Two weeks ago I speculated on some attitudes towards sexuality within the Church. And excellent and helpful comments ensued. But I was aware that I was confining myself to a relatively straightforward aspect: our recognition – with or without the Church’s help – of the ways in which sexuality could be used in an unloving fashion. Here I want to look at the knottier question of the intrinsic nature of human sexuality laid down by God.
Imagine for a moment that you are exploring the far corners of an attic in an old house, and that you come across a piece of machinery which you don’t recognise. It’s heavy, it has a handle to turn, and it has numbers that can be set and changed. By observation of how its parts work, and by experiment, you eventually discover that it is a mechanical calculator with which quite complex multiplication and division can be done. You now know what its maker designed it for. Of course, being an inanimate possession, you are free to use it as you wish – for its maker’s purpose perhaps, or as a curiosity to display, or an effective door stop.
Now transfer that example to sexuality. It doesn’t take a genius to work out in an analogous way the purpose of our sexual equipment. The biology shows clearly that it is structurally ordered toward the conception of new members of the species, and that the parts are fitted for congress between male and female. We may find further – with experience – that the sexual drive urges us towards congress, and so conception; and that it also has the tendency to bind the participants into a long term relationship which enables them to support each other in practical and psychological ways through the task of parenthood.
Here the analogy with the calculator breaks down. We are not objects which we possess and can dispose of as we wish. Our human nature is given to us by God, the divine maker. So we are obliged to use our sexuality according to the nature he gave us. And it pays us to do so because – as Aristotle said and Aquinas confirmed – in order for an entity to flourish it must work in accord with its nature.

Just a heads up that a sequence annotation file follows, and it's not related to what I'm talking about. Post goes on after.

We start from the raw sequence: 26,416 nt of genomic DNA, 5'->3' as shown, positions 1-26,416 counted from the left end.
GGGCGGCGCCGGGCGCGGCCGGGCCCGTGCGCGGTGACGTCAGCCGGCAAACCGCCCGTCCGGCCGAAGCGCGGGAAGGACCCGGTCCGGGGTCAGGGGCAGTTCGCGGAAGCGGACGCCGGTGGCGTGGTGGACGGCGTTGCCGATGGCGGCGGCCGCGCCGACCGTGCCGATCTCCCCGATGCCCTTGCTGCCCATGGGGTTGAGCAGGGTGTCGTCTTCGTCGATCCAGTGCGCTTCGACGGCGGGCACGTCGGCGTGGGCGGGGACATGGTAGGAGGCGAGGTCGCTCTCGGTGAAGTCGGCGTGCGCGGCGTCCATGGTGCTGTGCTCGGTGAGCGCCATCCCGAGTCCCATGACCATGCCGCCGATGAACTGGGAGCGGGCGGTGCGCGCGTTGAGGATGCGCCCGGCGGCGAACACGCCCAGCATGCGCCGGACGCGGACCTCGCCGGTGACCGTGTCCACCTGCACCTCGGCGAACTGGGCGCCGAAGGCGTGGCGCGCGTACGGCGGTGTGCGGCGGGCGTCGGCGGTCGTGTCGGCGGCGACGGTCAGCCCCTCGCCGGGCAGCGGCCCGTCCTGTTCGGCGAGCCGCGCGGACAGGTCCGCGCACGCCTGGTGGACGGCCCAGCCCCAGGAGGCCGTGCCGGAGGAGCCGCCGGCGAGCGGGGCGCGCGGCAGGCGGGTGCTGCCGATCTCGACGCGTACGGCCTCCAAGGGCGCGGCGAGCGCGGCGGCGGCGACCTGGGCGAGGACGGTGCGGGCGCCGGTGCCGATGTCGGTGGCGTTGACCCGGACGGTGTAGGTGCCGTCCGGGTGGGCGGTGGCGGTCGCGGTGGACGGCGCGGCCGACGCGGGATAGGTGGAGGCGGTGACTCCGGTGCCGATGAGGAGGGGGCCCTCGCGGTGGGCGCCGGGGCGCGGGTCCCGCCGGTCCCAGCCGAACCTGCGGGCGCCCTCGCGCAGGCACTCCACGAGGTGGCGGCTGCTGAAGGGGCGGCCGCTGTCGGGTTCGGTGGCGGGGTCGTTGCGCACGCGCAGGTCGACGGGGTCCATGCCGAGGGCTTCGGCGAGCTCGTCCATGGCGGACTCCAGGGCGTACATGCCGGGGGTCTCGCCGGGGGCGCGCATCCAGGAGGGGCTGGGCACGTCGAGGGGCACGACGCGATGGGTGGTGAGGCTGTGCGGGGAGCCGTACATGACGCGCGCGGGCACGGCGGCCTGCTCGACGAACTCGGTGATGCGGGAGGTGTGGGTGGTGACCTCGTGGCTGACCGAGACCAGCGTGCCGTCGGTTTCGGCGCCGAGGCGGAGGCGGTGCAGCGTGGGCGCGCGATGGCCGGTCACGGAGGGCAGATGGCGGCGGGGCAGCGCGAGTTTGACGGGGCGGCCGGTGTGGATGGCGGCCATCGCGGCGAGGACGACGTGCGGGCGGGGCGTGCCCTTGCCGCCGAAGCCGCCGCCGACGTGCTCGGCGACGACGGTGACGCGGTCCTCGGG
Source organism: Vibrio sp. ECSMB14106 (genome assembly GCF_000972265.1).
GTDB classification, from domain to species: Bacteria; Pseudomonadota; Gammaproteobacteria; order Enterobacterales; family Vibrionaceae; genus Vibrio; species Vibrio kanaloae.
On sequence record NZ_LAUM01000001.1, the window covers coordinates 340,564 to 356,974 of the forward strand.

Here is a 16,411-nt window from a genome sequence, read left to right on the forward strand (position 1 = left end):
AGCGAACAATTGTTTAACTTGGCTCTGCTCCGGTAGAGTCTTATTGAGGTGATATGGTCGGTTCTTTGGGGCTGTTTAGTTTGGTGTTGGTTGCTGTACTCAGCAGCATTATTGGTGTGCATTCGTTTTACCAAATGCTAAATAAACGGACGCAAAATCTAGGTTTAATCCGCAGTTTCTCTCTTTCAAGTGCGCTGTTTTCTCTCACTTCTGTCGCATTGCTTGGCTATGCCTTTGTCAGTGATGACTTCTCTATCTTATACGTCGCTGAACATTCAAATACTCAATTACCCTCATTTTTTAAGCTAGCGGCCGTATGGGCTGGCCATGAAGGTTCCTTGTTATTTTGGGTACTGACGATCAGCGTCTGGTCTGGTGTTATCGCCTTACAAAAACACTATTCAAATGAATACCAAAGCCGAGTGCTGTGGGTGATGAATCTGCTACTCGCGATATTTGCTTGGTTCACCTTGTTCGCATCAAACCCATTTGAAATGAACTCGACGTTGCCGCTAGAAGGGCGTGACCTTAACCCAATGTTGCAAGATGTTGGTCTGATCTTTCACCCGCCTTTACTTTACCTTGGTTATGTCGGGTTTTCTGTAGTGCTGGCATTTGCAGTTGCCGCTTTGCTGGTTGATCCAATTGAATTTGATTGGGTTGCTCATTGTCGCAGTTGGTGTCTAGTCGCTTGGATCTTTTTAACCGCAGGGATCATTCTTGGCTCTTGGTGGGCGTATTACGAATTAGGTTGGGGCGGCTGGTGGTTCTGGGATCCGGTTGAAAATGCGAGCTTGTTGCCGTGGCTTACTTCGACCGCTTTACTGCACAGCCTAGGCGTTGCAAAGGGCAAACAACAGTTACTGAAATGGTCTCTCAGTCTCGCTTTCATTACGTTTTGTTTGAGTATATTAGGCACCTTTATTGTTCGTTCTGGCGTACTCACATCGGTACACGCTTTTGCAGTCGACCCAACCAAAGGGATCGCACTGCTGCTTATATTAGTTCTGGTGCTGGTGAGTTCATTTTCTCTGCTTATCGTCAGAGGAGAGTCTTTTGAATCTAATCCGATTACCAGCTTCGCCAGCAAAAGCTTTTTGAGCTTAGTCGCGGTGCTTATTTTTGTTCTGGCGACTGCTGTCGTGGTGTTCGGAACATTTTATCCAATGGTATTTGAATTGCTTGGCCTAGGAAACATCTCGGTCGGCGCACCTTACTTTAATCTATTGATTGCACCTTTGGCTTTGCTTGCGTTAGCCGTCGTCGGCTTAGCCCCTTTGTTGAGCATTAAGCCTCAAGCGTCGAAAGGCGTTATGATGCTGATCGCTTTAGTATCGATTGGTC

This analysis of vice and virtue through physical nature has traditionally been given preeminence in moral theology. Thus, for example, Aquinas says, “In every genus, worst of all is the corruption of the principle on which the rest depend. Now the principles of reason are those things that are according to nature, because reason presupposes things as determined by nature, before disposing of other things according as it is fitting…in matters of action it is most grave and shameful to act against things as determined by nature. Therefore, since by the unnatural vices man transgresses that which has been determined by nature with regard to the use of venereal actions, it follows that in this matter this sin is gravest of all.”
This does not refer merely to “venereal actions”, although this is where it is most frequently encountered. It applies for instance to physical mutilation, or to telling lies – where, if you take this approach, you are abusing the purpose of the God-given power of speech which no motivation, however compelling, can excuse .
This deduction of intrinsic moral status from a primarily physical point of view still reflects the official position although its alleged shortcomings have made it increasingly unpopular. One reason is that its unconditionality leads to moral positions which are counterintuitive. For example, a strict application would forbid the donation of a kidney between living people; the Catechism makes it clear that not even the avoidance of grave injustice to a third party can justify a lie – although deceit can be used in other ways, and – the most topical example – the prohibition of condoms for a married couple who are serodiscordant.
A second reason for unpopularity is that the biological criterion of morality alone fails to do justice to the whole of human nature. This was more understandable in Aquinas’s day when we knew so little about the psychological aspects of the human being. So when we ask ourselves what course of action should we follow or avoid so that we can flourish in the way that God intended it is not surprising that the 21st century answer differs in some aspects from the 13th.
I certainly would not argue that physical biology is a useless guide. It will always be a strong indicator of the way in which we should behave. Thus the power of speech, needed for us to fulfil our natures as social beings, indicates that truth-telling is of the highest importance but not necessarily without the possibility of exceptions. The sexual organs still indicate that flourishing is best achieved through heterosexual behaviour linked to generation and the commitment of marriage.
Perhaps our focus should move away from looking at all the things which we get wrong, and be applied to the positive values. That way we speak to man’s aspirations rather than to his fears. What is historically certain is that our continued cataloguing of sexual sin has not led to more orthodox behaviour. But it has led to our ill repute, and our rejection in the market place. I will settle for John XXIII’s remarks at the beginning of the Council: “Nowadays, however, the spouse of Christ prefers to make use of the medicine of mercy rather than that of severity. She considers that she meets the needs of the present day by demonstrating the validity of her teaching rather than by condemnations…”